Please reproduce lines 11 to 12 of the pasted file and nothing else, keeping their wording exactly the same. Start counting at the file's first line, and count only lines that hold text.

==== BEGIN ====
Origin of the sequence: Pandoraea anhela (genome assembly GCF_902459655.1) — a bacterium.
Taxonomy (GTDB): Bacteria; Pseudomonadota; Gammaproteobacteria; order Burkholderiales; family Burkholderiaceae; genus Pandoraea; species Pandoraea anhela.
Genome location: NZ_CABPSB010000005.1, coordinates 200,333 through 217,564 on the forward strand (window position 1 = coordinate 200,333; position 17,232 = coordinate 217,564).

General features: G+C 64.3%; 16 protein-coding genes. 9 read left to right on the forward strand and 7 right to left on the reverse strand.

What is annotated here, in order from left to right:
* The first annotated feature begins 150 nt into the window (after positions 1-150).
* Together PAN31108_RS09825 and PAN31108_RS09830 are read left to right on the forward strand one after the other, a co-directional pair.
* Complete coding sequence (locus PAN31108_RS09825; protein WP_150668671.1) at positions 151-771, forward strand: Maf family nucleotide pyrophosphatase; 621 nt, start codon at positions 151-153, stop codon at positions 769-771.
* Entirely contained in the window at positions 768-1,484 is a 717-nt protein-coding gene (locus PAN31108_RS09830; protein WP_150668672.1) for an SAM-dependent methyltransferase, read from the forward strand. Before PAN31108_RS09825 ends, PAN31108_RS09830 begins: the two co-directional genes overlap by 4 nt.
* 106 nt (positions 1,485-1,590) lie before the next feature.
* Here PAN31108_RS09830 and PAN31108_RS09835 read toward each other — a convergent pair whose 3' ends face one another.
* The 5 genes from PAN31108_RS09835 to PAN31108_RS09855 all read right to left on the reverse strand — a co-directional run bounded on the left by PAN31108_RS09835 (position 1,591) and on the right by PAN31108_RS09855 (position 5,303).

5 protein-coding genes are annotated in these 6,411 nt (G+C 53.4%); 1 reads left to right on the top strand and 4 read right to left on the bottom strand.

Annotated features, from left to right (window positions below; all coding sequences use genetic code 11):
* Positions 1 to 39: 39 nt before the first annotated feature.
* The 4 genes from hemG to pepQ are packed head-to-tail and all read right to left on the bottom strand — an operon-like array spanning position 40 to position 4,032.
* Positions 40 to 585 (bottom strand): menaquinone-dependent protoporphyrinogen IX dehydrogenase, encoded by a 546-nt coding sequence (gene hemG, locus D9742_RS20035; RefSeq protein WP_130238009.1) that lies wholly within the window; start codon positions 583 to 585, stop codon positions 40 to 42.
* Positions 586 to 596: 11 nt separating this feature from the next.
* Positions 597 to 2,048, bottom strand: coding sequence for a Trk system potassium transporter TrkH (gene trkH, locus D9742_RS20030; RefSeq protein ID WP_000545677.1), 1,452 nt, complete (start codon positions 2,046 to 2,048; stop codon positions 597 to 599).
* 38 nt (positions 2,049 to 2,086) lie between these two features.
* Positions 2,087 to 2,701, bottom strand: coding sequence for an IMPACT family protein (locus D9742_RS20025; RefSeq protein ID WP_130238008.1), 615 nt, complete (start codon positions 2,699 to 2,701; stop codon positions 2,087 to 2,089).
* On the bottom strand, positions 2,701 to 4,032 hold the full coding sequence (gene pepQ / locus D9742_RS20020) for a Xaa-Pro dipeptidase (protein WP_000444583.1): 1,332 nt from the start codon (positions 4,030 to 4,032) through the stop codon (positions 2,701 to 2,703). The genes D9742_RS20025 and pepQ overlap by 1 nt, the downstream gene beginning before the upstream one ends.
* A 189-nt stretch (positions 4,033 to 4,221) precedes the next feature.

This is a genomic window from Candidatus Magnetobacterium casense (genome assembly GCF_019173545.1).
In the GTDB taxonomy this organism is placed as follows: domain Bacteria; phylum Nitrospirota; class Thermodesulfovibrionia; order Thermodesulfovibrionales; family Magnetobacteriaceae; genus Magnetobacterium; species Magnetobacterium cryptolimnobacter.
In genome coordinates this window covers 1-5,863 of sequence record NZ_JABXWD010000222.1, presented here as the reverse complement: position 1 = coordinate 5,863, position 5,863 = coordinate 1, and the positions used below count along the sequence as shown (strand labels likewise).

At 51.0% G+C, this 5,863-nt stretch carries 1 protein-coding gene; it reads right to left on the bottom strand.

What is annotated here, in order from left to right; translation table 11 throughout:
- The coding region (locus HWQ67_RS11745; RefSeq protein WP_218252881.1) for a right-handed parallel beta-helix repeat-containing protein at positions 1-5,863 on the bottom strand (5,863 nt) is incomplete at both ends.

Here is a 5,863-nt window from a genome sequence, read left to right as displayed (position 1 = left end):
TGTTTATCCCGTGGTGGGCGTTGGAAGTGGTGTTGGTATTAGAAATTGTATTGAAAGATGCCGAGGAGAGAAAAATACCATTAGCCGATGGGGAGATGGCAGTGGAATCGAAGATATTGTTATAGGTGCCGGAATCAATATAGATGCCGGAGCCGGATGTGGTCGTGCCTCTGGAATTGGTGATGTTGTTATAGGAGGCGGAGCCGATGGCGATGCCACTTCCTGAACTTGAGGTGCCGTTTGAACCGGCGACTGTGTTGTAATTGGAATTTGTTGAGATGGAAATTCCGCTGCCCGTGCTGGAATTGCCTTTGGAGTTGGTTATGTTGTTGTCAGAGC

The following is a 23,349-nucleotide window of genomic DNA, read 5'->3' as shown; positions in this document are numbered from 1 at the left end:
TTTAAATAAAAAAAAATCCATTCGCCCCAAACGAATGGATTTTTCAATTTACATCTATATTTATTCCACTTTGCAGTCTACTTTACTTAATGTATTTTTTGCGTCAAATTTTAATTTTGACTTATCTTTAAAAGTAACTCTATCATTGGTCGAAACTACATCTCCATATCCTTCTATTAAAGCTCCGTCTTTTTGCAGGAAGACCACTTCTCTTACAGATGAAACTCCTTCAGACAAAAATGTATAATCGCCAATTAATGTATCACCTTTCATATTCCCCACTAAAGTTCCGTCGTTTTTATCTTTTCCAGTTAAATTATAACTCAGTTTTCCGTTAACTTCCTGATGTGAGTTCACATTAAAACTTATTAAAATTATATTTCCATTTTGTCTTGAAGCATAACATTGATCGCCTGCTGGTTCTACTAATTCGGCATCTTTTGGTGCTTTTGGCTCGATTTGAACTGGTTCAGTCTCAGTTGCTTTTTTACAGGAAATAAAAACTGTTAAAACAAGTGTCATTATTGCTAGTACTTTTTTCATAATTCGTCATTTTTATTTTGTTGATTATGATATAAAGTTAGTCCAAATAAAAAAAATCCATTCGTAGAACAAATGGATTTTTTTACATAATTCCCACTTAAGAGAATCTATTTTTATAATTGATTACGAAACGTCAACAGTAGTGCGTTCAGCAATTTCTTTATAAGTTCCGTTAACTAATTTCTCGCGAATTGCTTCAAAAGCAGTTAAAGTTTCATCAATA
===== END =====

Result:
* Here PAN31108_RS09830 and PAN31108_RS09835 read toward each other — a convergent pair whose 3' ends face one another.
* The 5 genes from PAN31108_RS09835 to PAN31108_RS09855 all read right to left on the reverse strand — a co-directional run bounded on the left by PAN31108_RS09835 (position 1,591) and on the right by PAN31108_RS09855 (position 5,303).